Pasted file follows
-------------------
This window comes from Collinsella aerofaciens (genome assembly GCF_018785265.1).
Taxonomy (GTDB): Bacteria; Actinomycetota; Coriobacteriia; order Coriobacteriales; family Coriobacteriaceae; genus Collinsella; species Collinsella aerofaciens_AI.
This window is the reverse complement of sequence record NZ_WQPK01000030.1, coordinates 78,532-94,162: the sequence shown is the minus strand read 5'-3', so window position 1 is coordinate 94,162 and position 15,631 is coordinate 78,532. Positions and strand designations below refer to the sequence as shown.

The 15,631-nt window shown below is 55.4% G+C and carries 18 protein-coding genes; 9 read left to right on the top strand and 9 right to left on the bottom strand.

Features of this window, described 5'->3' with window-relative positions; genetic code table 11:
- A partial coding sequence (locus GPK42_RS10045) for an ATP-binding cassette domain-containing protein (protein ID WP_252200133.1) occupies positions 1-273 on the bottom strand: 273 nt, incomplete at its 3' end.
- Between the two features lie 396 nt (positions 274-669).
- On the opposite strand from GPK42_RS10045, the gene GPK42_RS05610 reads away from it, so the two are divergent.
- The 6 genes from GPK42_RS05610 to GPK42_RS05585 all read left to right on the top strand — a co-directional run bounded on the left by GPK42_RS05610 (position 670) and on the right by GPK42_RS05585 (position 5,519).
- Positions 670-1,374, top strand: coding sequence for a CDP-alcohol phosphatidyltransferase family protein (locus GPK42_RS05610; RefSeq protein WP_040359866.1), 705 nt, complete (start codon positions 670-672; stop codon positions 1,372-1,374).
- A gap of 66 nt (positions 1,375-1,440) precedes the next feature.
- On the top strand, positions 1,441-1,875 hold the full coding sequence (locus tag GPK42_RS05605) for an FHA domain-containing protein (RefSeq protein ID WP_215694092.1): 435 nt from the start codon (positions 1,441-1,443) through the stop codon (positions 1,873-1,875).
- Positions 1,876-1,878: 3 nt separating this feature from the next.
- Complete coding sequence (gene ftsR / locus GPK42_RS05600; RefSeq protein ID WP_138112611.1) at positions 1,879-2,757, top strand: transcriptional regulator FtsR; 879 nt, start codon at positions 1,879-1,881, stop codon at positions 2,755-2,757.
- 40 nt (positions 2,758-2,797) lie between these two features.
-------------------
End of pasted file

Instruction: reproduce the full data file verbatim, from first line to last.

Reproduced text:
This window comes from Collinsella aerofaciens (genome assembly GCF_018785265.1).
Taxonomy (GTDB): Bacteria; Actinomycetota; Coriobacteriia; order Coriobacteriales; family Coriobacteriaceae; genus Collinsella; species Collinsella aerofaciens_AI.
This window is the reverse complement of sequence record NZ_WQPK01000030.1, coordinates 78,532-94,162: the sequence shown is the minus strand read 5'-3', so window position 1 is coordinate 94,162 and position 15,631 is coordinate 78,532. Positions and strand designations below refer to the sequence as shown.

The 15,631-nt window shown below is 55.4% G+C and carries 18 protein-coding genes; 9 read left to right on the top strand and 9 right to left on the bottom strand.

Features of this window, described 5'->3' with window-relative positions; genetic code table 11:
- A partial coding sequence (locus GPK42_RS10045) for an ATP-binding cassette domain-containing protein (protein ID WP_252200133.1) occupies positions 1-273 on the bottom strand: 273 nt, incomplete at its 3' end.
- Between the two features lie 396 nt (positions 274-669).
- On the opposite strand from GPK42_RS10045, the gene GPK42_RS05610 reads away from it, so the two are divergent.
- The 6 genes from GPK42_RS05610 to GPK42_RS05585 all read left to right on the top strand — a co-directional run bounded on the left by GPK42_RS05610 (position 670) and on the right by GPK42_RS05585 (position 5,519).
- Positions 670-1,374, top strand: coding sequence for a CDP-alcohol phosphatidyltransferase family protein (locus GPK42_RS05610; RefSeq protein WP_040359866.1), 705 nt, complete (start codon positions 670-672; stop codon positions 1,372-1,374).
- A gap of 66 nt (positions 1,375-1,440) precedes the next feature.
- On the top strand, positions 1,441-1,875 hold the full coding sequence (locus tag GPK42_RS05605) for an FHA domain-containing protein (RefSeq protein ID WP_215694092.1): 435 nt from the start codon (positions 1,441-1,443) through the stop codon (positions 1,873-1,875).
- Positions 1,876-1,878: 3 nt separating this feature from the next.
- Complete coding sequence (gene ftsR / locus GPK42_RS05600; RefSeq protein ID WP_138112611.1) at positions 1,879-2,757, top strand: transcriptional regulator FtsR; 879 nt, start codon at positions 1,879-1,881, stop codon at positions 2,755-2,757.
- 40 nt (positions 2,758-2,797) lie between these two features.